in botany, common name for members of the Fabaceae (Leguminosae), a large plant family, called also the pea, or legume, family. Numbering about 650 genera and 17,000 species, the family is third largest, after the asters and the orchids. Some botanists divide the Fabaceae into three or more separate families, but most species share certain common and easily recognizable features. The leaves are usually compound; the fruit is a legume
(a type of pod
); and the blossoms may have an irregular butterflylike (papilionaceous) shape. Typically, the flowers have 10 stamens, and the corolla and the calyx are formed of 5 petals and 5 sepals, respectively. Some species have thorny branches.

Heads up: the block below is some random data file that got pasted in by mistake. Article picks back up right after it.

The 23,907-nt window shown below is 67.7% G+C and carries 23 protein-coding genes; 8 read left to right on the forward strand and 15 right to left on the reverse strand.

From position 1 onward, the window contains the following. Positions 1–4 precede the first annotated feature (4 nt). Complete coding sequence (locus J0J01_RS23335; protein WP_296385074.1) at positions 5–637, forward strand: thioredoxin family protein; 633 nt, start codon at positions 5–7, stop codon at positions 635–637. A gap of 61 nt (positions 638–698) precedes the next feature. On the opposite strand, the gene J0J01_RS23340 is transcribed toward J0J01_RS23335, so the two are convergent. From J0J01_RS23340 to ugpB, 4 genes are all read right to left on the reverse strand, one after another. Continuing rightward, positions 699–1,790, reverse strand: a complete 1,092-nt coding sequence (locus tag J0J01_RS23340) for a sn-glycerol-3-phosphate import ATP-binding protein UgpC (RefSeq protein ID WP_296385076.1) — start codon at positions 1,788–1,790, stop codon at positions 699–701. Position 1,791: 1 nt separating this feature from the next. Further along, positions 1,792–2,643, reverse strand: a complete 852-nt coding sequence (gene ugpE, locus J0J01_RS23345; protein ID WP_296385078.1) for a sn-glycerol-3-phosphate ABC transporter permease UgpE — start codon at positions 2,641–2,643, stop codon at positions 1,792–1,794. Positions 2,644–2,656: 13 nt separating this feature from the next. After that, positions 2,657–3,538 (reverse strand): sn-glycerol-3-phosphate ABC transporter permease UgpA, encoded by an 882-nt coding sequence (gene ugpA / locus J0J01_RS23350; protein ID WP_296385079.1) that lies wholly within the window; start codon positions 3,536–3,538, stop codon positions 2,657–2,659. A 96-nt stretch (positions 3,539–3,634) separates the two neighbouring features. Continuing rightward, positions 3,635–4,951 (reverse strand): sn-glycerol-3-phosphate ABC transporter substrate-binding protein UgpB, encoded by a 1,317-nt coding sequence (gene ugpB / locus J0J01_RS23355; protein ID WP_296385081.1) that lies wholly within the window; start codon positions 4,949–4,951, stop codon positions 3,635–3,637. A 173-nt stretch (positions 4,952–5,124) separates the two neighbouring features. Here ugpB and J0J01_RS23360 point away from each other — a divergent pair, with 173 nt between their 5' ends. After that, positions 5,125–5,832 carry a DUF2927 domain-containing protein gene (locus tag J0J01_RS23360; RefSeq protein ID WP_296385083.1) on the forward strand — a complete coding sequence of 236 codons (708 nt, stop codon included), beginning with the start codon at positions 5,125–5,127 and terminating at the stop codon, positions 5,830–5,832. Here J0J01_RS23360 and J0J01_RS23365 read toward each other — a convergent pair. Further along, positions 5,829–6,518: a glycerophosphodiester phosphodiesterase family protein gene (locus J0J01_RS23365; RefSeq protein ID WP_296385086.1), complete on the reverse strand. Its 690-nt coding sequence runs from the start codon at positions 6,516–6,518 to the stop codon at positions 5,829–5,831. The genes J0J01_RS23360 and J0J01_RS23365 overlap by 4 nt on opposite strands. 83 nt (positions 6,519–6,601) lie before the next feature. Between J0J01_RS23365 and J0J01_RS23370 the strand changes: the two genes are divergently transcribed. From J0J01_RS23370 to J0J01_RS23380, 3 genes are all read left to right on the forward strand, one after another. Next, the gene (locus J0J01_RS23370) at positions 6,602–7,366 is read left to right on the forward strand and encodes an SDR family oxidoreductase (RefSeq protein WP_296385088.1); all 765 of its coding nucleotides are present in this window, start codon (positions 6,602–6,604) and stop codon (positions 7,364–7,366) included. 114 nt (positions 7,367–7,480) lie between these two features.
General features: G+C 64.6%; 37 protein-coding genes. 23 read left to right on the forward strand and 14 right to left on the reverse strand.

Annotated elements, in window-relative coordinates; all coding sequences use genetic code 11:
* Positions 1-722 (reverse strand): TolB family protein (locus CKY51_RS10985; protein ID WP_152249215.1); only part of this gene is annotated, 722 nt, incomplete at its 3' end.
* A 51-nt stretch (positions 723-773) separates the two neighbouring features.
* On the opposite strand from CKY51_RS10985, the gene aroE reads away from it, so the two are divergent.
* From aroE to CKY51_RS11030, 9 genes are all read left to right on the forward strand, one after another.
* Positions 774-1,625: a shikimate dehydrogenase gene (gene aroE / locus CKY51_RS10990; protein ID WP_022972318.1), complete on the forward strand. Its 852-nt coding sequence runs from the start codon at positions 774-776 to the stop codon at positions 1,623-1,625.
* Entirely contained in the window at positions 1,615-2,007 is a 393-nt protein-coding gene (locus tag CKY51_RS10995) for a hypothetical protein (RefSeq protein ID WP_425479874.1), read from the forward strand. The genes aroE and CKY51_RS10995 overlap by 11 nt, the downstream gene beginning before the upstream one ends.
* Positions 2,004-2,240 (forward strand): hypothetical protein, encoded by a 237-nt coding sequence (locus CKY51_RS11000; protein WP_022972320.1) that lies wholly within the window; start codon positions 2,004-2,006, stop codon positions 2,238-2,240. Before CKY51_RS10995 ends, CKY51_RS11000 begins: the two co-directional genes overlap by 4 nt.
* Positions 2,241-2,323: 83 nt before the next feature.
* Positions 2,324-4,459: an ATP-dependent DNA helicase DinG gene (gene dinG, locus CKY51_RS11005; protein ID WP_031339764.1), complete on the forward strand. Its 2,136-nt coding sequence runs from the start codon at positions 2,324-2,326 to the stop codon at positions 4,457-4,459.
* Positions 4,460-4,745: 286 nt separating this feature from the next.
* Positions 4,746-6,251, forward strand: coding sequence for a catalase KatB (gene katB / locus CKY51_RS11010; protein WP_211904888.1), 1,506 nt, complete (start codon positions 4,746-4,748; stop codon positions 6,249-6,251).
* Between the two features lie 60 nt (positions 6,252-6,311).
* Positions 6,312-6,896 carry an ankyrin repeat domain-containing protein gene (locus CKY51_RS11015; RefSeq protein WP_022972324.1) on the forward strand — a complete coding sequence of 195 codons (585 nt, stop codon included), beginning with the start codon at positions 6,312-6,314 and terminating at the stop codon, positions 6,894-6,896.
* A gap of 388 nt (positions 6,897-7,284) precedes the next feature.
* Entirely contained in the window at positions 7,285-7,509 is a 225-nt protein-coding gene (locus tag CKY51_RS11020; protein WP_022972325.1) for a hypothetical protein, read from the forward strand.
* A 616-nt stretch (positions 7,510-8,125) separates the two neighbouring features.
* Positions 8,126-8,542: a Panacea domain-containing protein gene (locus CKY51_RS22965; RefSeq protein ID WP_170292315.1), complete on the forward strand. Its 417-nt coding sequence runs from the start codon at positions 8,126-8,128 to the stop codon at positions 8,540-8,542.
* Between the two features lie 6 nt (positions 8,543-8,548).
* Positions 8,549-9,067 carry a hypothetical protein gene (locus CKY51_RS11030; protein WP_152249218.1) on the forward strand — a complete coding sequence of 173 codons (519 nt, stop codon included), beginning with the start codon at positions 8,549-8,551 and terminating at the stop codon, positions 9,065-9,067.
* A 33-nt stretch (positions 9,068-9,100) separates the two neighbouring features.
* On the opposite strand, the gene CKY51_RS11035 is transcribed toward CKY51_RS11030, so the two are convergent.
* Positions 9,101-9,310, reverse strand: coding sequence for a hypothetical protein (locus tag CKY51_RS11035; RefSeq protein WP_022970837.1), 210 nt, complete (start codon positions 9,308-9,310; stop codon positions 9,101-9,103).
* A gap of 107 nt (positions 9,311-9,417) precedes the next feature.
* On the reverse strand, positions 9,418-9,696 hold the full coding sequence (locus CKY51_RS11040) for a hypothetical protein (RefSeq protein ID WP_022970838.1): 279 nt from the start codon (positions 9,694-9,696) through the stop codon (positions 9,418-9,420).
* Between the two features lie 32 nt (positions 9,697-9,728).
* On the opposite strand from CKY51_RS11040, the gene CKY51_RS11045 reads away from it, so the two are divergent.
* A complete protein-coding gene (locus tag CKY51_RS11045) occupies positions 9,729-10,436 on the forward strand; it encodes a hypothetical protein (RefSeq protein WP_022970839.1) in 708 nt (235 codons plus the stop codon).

The Fabaceae include herbs, shrubs, and trees distributed throughout the world in a great variety of forms. Arboreal species occur in temperate and, frequently, in tropical zones, where epiphytic and climbing forms also thrive. Many leguminous shrubs and trees inhabit desert and semiarid regions, usually forming the characteristic vegetation—e.g., the acacias of the S African bushveld and of Australia, and the mesquite of the American Southwest.
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